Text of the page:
Do you mean that you were diagnosed with OCD but you don’t think you have it?
I was like, recognized as "probably having OCD" but it seemed really informal and quick
@Anonim0us Oh ok I see. I would suggest that you do your own research and compare OCD symptoms to your own. (It was pretty easy for me to see that I had OCD after doing that.) You can also ask the person that gave you the diagnosis to do a more formal/detailed evaluation or get a second opinion from someone else. You should also make sure that the person diagnosing you has knowledge about OCD.
@anonymous caterpillar 🐛 That's not really doable for a couple years(?) I did research OCD but it doesn't answer much since OCD traits are universal (the line being severity and such)
@Anonim0us I would say then that if whatever symptoms you have don’t really bother you or interfear with your life in any way then it’s probably either not OCD or only a tendency. You should probably watch it if it’s a tendency though, to make sure that it doesn’t turn into actual OCD, because it’s much easier to stop it at the beginning.
Is misdiagnosis a real issue?
Wdym? I'm pretty sure. You can get diagnosed with OCD but actually have Autism or something without OCD (although a person can have both)
@Anonim0us You need to back up claims like this with sources. Having been misdiagnosed is a MASSIVE fear for a lot of people with ocd- don’t exacerbate it.
@lennygirl I don't see how citing sources would lessen that fear, but anyway (a) avoidance largely unhealthy for OCD and (b) I put a tw
Also, if you have suspicions as to what else you might have besides OCD, you should do research on that and make sure the person diagnosing you knows about that other condition too.
The alternative explanation is OCD traits but not severe enough to be OCD (just normal but maybe stubborn or inquisitive)
@Anonim0us I don’t think that being stubborn or inquisitive are symptoms or signs of OCD.
@anonymous caterpillar 🐛 I meant like... if I was less inquisitive or stubborn I could let go of the thoughts/rumination
@Anonim0us I think a lot of people with OCD are like that, and have that type of personality, but I think it’s the OCD cycle that needs to be broken and you don’t have to change those traits to do that. I think those traits can just make it easier for a person to develop OCD.
@anonymous caterpillar 🐛 Thanks for your help
I think you should see an experienced psychiatrist whose opinion you would trust (if it's easy in your country, maybe a professor. It's easy where I live, one has to wait a couple of weeks longer) and not try to self diagnose based on comparison tables. It's very hard to self assess the severity and the rational/irrational part when you're the patient. Even doctors find it sometimes difficult to diagnose and take their time, and it's possible to be diagnosed with multiple mental illnesses and disorders. The thing with some OCD subtypes is that it's pretty clear it's most probably OCD, when the fear OR the behavior to get rid of the fear are irrational in nature. How does OCD manifest itself in your daily life? Are your subtypes more of the "magical" type and less about "real life" concerns? Are you dealing with multiple ones? OCD has various severities. Even if it's not full blown, it can still be OCD. It can be OCD and something else. No judgement here, I'm still struggling with my diagnosis and waiting to see a new psychiatrist, because I've been diagnosed with both OCD and GAD separetely, in my case, it appeared after a trauma and the subtype is directly linked to it, and I just avoid (which is also a type of compulsion but also present in phobias).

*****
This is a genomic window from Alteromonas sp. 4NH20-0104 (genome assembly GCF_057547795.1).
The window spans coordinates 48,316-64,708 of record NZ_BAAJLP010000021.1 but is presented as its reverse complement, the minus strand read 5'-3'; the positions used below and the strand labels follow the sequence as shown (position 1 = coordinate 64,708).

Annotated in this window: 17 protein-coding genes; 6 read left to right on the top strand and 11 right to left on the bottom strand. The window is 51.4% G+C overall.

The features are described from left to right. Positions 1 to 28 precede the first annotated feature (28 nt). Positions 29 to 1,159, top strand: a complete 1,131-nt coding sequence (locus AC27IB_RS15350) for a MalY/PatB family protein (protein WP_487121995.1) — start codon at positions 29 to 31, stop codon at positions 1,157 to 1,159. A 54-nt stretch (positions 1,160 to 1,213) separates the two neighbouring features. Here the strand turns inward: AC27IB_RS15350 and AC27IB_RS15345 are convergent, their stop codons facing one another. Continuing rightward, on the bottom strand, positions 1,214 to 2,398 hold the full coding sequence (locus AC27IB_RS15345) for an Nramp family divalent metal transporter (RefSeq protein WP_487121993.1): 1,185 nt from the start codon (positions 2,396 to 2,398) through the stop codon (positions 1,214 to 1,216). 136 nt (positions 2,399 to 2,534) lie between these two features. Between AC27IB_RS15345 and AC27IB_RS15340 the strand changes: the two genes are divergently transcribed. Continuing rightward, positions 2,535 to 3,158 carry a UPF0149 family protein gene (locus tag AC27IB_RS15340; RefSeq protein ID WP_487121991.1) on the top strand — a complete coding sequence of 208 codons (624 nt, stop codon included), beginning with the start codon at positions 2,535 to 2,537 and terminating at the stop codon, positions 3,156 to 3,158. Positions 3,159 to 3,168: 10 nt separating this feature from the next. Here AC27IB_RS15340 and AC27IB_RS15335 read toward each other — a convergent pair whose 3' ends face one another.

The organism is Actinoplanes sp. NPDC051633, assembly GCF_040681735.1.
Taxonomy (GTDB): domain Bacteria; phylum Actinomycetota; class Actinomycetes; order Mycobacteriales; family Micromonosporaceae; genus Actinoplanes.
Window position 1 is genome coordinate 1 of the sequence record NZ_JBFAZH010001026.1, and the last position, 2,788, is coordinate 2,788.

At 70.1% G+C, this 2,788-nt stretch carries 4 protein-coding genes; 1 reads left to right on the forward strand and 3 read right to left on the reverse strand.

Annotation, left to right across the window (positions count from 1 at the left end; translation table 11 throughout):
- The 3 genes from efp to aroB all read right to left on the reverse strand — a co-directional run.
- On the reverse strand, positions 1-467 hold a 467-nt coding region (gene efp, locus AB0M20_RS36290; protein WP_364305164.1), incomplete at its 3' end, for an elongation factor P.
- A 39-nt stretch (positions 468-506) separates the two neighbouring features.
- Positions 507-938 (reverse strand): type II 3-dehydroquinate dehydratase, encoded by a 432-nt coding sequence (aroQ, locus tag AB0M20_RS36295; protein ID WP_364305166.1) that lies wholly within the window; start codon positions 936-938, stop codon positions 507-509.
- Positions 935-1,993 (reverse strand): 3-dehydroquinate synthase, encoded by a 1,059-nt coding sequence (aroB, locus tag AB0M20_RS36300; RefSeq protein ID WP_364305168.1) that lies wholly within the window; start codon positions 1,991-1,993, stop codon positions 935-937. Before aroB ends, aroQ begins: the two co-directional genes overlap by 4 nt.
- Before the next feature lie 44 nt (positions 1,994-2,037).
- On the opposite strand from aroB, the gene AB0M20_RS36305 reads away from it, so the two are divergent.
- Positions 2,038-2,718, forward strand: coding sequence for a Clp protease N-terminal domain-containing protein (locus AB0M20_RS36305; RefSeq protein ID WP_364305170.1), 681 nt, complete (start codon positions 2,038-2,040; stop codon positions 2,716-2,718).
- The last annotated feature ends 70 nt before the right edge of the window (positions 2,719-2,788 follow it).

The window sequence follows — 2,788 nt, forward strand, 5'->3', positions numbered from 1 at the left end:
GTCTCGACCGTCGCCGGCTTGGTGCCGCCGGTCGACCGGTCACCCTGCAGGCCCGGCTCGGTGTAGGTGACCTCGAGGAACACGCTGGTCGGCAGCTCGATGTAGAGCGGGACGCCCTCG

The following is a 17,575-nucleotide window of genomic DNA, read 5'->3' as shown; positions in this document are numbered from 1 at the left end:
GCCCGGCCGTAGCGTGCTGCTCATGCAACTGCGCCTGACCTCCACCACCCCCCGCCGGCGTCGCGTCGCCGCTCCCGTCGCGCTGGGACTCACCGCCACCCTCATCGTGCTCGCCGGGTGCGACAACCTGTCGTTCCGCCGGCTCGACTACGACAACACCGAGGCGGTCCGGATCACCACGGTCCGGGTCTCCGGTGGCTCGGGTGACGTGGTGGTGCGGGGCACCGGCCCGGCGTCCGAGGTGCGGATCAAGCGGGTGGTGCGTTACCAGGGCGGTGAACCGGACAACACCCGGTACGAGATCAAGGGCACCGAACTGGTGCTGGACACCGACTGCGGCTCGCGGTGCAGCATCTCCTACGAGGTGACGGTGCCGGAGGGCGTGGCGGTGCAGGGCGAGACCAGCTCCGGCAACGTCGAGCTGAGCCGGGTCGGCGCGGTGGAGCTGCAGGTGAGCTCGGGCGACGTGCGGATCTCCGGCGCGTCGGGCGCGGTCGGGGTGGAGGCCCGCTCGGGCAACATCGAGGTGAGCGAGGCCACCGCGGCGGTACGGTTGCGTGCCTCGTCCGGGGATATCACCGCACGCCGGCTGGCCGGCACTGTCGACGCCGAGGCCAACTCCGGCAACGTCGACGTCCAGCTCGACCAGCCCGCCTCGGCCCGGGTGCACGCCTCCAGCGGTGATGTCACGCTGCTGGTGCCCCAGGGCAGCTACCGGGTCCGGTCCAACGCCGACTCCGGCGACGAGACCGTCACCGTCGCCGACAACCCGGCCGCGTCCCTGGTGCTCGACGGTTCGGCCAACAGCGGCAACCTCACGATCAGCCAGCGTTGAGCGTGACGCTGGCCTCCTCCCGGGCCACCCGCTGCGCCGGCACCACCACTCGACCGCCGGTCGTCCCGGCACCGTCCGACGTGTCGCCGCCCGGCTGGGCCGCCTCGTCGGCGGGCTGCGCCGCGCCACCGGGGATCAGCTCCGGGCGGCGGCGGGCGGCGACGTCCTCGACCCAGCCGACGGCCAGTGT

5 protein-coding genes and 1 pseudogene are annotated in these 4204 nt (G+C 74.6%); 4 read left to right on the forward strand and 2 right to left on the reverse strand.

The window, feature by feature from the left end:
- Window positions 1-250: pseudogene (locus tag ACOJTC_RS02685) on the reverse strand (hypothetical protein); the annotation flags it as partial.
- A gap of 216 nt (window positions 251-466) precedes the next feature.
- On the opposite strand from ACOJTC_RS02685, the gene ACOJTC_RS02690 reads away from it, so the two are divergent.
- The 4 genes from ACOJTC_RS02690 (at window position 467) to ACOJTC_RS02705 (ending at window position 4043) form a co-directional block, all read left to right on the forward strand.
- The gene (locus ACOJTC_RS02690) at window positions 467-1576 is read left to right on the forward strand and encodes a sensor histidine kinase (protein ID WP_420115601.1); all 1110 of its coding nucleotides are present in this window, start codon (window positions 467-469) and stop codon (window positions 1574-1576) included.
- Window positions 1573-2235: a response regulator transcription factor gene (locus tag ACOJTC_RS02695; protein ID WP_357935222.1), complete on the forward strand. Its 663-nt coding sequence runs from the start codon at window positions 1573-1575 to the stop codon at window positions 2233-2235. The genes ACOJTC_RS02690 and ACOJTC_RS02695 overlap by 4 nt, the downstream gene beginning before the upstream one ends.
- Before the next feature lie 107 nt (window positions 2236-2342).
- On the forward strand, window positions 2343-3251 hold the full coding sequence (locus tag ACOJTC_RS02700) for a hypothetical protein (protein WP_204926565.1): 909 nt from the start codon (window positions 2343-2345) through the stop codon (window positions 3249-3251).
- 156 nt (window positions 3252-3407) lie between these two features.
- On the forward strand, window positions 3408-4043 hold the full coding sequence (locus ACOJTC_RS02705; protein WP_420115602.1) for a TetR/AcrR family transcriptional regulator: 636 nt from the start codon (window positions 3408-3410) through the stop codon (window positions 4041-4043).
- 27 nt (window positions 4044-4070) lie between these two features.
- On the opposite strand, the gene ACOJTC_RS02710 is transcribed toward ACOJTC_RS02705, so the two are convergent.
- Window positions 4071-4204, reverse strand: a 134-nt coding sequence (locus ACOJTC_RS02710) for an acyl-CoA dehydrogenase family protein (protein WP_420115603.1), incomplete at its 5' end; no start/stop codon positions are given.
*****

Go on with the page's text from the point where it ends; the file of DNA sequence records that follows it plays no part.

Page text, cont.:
Unlikely to see a pro in the foreseeable future, but it's mostly real life concerns imo
@Anonim0us I see...hope you'll manage at some point. Can you give an example of a thought and the behavior that follows if there is one? And are the thoughts/behaviors distressing to you or more of a routine/need?
@Anonymous* A lot of "is this a sin" stuff, I mean it's distressing sometimes I just don't know if significant and irrational enough
@Anonim0us Would you be confortable giving an example of one thing you would wonder if it's a sin or not? Are you new to the religion you practice? Is religion your only theme/subtype? Do you accomplish certain behaviors to get rid of this questioning: googling, asking multiple people around you, looking in religious books or texts systematically? I don't know your level of religiosity/your personality type/history, if one is really anxious or unsure of themselves (pressure to be pefect, low self esteem, past abuse/trauma where one's was infantilized), one could wonder from time to time if they're really doing everything right, but I would imagine in this case, it would be a passing thought about specific actions, and in this case, asking a qualified religious person/looking on religious sites would follow, but if it's constant questioning, sounds a lot like OCD.
@Anonymous* I did speak with a priest, actually. Like I said, it was brief so my only concern is really whether it's clinically bad
@Anonim0us I see. If you were new to the religion or trying to reconnect with it, questioning whether something is a sin or not is very normal at the beginning. From what you're writing/answering and your comments above, it seems like you don't agree with the diagnosis and even though it's a symptom of OCD, people can make mistakes diagnosing, and it's your right to question it. That's why the best option would be seeing a therapist, and if you can, the best would be someone from your religion, but you mentioned it's impossible for now. If talking to the priest that one time helped you, and you got over the questioning and anxiety, then you don't have to worry I guess. My only advice is to try and be honest with yourself about the level of distress it brings you and how constant it is. Good luck 🙏
@Anonymous* Thank you